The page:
Prudent Policy Formation
         In his Summa Theologica (IIa, IIae Q49) Aquinas gives a stern warning about the importance of consideration and utilization of “historia” (Article 1) in prudent policy making.  JJR I and JJR II are that history. But the history is largely useless if it does not give concrete direction to the choice and design of the policy. In article 4, Aquinas points out how knowledge of  the equivalent of our  profile enables us to predict what the profiled person will do in response to the policy.  A policy with no profile or an incorrect one will be misguided or successful only by chance. For example, a policy which places burdens on all clergy and reduces their effectiveness with young men may be seriously misguided and possibly useless if it does not have a deterrent effect on the tiny fraction who are potential perpetrators. We know from the history that the perpetrators are deterrable and, from their profile, what is likely to be an effective deterrent. And, as a bonus, the profile tells us why previous therapeutic approaches did not work.

Accuracy of the Profile
        I rely heavily in this essay on seeing the 1980s sharp decline in new incidents of abuse as evidence that the perpetrators are eminently deterrable. Space limitation forbids detailed examination of two plausible alternative explanations: fear of AIDS by the perpetrators and the death of perpetrators by AIDS. Suffice it to say that the dates do not support these hypotheses. Abandoning very young victims for adult partners makes no sense as a strategy to avoid AIDS.

Definition and Defense of Deterrence as Church Policy
       It is beyond the competence of the writer to describe in detail a canonically workable deterrent policy. The profile itself recommends a fairly swift imposition of the deterrent threats to the “good job” and the certitude of public exposure and possible incarceration. These last two need some defense since they almost necessarily involve a discouraging scandal for the faithful and harm to the “good name” of the Church. The best defense is to read St. Paul in I Tim 5: 19-22. He had 20 years of clergy formation experience when he wrote I Timothy and his words advocating public exposure (and deprivation of office, by implication) of sexual offenders as a way of deterring other still unknown potential perpetrators reveals much about his wisdom. He was aware, even then, of the “good job” attractions of religious leadership and how a threat to them would be effective for those who enter the leadership for non-godly reasons.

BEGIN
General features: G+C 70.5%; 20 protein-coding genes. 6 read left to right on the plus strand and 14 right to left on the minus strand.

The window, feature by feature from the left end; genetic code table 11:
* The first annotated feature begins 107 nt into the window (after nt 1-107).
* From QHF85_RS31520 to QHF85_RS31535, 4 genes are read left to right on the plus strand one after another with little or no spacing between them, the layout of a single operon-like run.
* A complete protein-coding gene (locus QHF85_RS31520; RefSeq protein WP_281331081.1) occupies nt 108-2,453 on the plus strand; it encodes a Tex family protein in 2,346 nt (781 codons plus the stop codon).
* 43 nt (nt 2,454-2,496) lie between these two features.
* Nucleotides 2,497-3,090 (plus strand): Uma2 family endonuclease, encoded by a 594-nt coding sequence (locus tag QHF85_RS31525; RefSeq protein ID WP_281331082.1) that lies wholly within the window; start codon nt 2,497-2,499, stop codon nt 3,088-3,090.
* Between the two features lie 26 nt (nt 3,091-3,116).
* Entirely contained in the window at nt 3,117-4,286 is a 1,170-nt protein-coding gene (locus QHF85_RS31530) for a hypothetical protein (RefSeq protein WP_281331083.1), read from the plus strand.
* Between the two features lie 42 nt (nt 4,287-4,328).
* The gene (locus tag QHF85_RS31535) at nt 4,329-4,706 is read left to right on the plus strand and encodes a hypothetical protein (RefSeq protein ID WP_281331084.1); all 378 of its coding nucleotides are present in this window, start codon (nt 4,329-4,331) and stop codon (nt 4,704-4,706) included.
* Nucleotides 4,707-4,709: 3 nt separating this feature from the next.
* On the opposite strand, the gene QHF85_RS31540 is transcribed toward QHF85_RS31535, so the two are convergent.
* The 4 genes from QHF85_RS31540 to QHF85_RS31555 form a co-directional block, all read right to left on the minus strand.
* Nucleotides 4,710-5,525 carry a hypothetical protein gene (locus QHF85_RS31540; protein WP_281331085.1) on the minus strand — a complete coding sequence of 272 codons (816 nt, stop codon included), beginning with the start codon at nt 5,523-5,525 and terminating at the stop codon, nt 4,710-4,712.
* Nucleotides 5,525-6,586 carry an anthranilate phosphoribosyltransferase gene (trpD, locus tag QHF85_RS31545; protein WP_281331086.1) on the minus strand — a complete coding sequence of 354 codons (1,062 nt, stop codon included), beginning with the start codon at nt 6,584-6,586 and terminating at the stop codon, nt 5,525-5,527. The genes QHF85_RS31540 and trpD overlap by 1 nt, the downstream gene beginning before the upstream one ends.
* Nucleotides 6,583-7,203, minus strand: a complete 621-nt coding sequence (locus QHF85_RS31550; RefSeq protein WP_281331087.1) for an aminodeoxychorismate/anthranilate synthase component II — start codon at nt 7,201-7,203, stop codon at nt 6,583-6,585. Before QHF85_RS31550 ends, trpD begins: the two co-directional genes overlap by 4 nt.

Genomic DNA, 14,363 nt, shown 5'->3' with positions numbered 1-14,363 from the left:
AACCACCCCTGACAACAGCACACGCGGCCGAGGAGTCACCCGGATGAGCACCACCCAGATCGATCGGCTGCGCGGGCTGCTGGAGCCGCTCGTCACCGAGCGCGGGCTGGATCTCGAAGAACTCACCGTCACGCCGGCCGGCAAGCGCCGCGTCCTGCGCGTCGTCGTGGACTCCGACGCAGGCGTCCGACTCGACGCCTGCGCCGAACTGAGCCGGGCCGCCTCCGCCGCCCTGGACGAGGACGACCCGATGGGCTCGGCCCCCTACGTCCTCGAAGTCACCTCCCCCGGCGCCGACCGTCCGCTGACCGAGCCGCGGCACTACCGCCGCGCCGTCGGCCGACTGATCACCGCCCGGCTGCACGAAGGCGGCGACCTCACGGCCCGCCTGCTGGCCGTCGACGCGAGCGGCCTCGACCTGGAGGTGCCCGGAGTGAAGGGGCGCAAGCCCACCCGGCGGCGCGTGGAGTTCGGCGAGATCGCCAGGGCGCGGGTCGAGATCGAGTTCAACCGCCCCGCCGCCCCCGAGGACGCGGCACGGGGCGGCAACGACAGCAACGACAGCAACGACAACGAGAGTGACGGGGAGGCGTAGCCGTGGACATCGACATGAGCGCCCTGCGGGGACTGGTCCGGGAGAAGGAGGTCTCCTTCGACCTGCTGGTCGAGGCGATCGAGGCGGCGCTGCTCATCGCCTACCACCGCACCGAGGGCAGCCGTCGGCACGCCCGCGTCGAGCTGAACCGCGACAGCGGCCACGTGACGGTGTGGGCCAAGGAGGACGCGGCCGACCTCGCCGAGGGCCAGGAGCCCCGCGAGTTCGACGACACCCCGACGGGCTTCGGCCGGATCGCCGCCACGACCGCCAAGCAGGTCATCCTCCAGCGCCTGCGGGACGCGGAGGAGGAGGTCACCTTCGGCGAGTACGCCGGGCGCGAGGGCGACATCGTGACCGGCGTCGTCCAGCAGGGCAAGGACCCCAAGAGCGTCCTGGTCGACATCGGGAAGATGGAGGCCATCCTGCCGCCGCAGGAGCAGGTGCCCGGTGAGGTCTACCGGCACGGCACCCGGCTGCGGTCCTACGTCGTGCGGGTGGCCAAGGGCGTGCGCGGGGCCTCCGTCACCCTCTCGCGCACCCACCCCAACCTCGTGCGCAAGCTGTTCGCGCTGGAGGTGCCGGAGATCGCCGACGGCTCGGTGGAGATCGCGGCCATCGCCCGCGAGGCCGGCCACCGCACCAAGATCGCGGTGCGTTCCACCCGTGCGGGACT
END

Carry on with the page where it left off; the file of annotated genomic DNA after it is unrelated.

One important aspect of the profile discernible in JJR II is that an effective deterrent policy aimed at potential and actual perpetrators does not require that superiors be able to recognize the perpetrators in advance, or that careful screening tests will bear the burden of reducing the presence of potential perpetrators entering the ranks of the clergy. They know themselves, certainly by the time of ordination. The deterrence is the only thing likely to reduce their presence among the clergy. Or so St. Paul thought. Should we be more solicitous of the “good name” of the Church than he?